As a contribution to the objectives of the agreement, countries have submitted comprehensive national climate protection plans (nationally defined contributions, NDCs). These are not yet sufficient to meet the agreed temperature targets, but the agreement charts the way forward. From 30 November to 11 December 2015, France hosted representatives from 196 countries at the United Nations Climate Change Conference, one of the largest and most ambitious global climate meetings ever held. The goal was nothing less than a binding, universal agreement to limit greenhouse gas emissions to levels that would prevent global temperatures from rising more than 2°C (3.6°F) above the baseline temperature set before the start of the Industrial Revolution. We are Still In is an ad hoc agreement with 3,500 signatories expressing support for the Paris Agreement, and according to its website, these signatories “represent a group of more than half of all Americans, and together they represent $6.2 trillion, an economy larger than any nation other than the United States or China.” In addition, the agreement completely ignores a significant source of greenhouse gases from aviation and shipping, accounting for about 10% of current global emissions and expected to account for about 20% of total emissions over the next decade. Desperately but unserpnded, the EU tried to bring this issue back to the negotiating table in 2015, but failed to convince most countries to join it. The 1992 United Nations Framework Convention on Climate Change established a broad legal structure for global cooperation that should make future agreements more specific. Paris has done no such thing. But let`s take a closer look at this new universal climate agreement. These transparency and accountability provisions are similar to those in other international agreements.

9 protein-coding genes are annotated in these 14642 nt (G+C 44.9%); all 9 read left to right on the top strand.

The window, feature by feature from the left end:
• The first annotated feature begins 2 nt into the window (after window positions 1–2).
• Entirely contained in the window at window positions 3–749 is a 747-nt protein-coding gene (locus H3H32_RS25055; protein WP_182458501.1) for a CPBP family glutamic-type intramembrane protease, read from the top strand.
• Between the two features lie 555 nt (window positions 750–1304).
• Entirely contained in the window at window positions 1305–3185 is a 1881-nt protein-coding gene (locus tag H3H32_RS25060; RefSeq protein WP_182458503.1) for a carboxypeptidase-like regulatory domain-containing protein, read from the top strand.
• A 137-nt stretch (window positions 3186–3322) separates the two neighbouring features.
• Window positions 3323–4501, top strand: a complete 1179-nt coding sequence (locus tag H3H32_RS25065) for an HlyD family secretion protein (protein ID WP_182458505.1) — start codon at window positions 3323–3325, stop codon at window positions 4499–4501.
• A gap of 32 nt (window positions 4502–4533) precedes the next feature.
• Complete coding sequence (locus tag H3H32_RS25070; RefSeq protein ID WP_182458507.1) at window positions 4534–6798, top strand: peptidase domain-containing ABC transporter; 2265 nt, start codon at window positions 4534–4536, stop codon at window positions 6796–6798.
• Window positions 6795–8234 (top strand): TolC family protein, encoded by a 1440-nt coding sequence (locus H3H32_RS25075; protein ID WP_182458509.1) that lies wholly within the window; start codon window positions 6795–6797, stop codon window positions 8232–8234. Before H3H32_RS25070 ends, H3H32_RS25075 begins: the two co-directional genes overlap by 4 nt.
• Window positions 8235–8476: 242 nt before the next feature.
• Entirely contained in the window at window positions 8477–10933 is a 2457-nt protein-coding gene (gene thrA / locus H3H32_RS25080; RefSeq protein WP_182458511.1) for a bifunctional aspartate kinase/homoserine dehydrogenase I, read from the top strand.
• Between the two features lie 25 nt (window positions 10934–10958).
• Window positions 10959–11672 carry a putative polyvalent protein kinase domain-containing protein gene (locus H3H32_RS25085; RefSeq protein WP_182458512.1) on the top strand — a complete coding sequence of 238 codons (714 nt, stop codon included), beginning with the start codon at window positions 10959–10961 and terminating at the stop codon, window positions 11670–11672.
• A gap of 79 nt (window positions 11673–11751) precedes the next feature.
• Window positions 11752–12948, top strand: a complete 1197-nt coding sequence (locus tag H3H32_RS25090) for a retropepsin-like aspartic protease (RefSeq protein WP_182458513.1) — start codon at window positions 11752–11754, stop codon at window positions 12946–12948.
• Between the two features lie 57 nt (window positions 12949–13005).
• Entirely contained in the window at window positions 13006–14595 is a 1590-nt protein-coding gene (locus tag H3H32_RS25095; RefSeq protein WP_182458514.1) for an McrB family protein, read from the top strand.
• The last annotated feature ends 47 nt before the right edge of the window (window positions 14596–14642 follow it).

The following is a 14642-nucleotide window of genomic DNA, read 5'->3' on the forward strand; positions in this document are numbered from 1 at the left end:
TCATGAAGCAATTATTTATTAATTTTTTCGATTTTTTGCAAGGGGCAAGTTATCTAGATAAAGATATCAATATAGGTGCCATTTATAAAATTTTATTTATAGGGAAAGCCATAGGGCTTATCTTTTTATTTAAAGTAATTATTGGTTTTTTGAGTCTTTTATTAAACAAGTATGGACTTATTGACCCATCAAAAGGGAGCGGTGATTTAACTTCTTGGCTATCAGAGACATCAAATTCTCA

While the system does not include financial sanctions, the requirements are intended to easily track each nation`s progress and foster a sense of global peer pressure, which discourages any hesitation between countries that might consider doing so. Concrete. In Paris, countries adopted two long-term goals. A temperature target to limit global warming to less than 2°C and aim for 1.5°C. A difference of 0.5°C is significant and an increase of more than 1.5°C could mean for many countries that their land or part of it will become habitable before the end of this century. And a second goal of net-zero emissions by the second half of this century, between 2050 and 2100. To achieve these two long-term goals, a mechanism has been agreed in which all countries will present their greenhouse gas emission reduction strategies every five years from 2020. Five years is short enough to ensure that governments act as often as they are caught up in short-term solutions that coincide with election cycles. The wording of the agreement allows developing countries to further increase their emissions, but at a lower level than the “status quo”, also depending on the support they receive from rich countries.
The result is a Paris agreement full of sound and anger of good intentions, but not much else. It is comforting, for example, that Paris has approved the new temperature target of 1.5°C. But what`s not in the deal is an indication of how this could be achieved. .